Opportunity Nation enthusiastically supports the bipartisan Record Expungement Designed to Enhance Employment, or REDEEM Act, sponsored by Sen. Cory Booker (D-NJ) and Sen. Rand Paul, (R-KY) in the 113th Congress. This legislation aims to keep juveniles out of the criminal justice system and incentivizes states to make it easier for formerly incarcerated adults to have their criminal records sealed.
The REDEEM Act would remove barriers to reentry into society and put thousands of young adults on a pathway to a career and productive lives.
In today’s economy, we can’t afford to sideline any of our talent. We need everyone who wants to work out on the field, doing their part. Legislation such as the REDEEM Act would connect young Americans to the labor market and reduce the rate of recidivism, thereby strengthening our communities and saving millions of dollars in incarceration costs.
Young Americans face significant barriers to living wage employment, housing and education in the current criminal justice system.
Every day in the United States, 2.2 million people are incarcerated, including a million young Americans under the age of 30. Every year, more than 600,000 people return home from prison and face multiple barriers to entering the labor market. Many lack a high school diploma and work experience. Some are struggling to reconnect with family and with other issues such as sobriety and mental health. And the stigma of incarceration makes it hard to even get in the front door of many businesses.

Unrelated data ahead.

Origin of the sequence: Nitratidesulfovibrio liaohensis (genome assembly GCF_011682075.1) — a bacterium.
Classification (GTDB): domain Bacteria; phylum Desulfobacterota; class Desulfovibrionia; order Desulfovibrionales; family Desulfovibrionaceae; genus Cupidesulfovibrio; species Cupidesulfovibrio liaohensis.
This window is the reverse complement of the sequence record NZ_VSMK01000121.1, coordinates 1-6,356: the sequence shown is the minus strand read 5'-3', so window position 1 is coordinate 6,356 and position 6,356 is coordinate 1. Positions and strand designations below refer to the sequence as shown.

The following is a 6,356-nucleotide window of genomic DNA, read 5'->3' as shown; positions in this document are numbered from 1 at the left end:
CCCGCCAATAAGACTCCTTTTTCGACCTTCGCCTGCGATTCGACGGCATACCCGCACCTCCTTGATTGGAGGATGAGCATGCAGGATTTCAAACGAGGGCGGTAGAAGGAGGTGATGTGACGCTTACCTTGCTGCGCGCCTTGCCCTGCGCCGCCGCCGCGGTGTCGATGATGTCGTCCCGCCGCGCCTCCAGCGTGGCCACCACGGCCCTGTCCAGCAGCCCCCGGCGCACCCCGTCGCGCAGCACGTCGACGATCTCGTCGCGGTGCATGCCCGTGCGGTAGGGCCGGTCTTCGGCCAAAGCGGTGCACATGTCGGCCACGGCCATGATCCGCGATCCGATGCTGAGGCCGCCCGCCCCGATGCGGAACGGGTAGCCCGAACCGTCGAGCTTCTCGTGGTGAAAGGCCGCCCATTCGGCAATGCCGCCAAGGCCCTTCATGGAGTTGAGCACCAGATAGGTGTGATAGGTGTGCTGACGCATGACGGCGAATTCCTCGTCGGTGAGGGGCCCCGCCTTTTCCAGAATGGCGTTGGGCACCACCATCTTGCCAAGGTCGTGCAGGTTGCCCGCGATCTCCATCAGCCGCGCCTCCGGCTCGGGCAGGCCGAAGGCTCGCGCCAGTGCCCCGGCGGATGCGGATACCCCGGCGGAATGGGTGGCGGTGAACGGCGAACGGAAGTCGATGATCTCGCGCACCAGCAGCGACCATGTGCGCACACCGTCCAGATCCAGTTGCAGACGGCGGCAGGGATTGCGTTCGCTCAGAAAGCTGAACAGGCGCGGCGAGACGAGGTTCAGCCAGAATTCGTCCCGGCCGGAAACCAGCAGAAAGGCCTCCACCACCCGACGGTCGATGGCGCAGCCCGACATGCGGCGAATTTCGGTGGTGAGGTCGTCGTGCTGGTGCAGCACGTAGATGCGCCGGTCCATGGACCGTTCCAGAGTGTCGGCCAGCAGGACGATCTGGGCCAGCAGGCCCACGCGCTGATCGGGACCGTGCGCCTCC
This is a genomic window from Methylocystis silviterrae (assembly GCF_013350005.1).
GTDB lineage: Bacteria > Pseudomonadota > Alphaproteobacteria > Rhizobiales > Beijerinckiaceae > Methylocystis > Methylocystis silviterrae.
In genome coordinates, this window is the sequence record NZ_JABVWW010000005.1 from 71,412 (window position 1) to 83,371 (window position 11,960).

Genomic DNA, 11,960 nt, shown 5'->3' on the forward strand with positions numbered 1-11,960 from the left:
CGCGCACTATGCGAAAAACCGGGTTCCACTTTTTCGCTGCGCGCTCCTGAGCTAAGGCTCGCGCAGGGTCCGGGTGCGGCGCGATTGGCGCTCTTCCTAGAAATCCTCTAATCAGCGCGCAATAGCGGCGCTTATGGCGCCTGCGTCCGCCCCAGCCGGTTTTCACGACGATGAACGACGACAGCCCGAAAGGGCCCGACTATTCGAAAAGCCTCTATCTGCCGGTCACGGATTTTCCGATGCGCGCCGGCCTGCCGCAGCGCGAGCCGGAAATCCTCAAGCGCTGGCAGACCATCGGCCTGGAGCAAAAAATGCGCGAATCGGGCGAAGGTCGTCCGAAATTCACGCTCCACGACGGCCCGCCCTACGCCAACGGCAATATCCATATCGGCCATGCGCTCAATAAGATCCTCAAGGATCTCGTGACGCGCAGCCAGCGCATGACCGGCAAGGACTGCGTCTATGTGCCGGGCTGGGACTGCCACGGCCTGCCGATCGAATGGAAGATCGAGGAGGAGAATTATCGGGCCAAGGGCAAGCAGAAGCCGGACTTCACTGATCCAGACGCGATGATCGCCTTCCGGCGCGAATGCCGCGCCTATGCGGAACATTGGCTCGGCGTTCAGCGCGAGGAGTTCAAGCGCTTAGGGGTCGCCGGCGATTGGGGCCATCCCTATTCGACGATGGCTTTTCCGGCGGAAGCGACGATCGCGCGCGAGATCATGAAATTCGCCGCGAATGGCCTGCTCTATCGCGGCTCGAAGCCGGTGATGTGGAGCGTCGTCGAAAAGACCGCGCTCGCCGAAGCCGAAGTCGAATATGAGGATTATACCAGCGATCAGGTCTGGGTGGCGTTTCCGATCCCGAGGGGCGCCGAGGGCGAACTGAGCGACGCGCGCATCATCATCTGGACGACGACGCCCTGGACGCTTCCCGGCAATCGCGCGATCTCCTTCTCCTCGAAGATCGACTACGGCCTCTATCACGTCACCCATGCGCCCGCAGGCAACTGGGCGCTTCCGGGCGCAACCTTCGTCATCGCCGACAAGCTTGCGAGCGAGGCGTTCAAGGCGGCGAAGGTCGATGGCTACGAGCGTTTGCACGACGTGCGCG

Locked out of opportunity and reintegration into the life of the community, an estimated two-thirds are rearrested within three years.
Throughout the country, policymakers are moving away from punitive policies and practices, aiming to reduce the number of incarcerated Americans without jeopardizing public safety.
That is why Opportunity Nation supports efforts like the REDEEM Act, which are intended to help newly released prisoners, especially young adults, who commit non-violent crimes become more self-reliant and less likely to commit future crimes.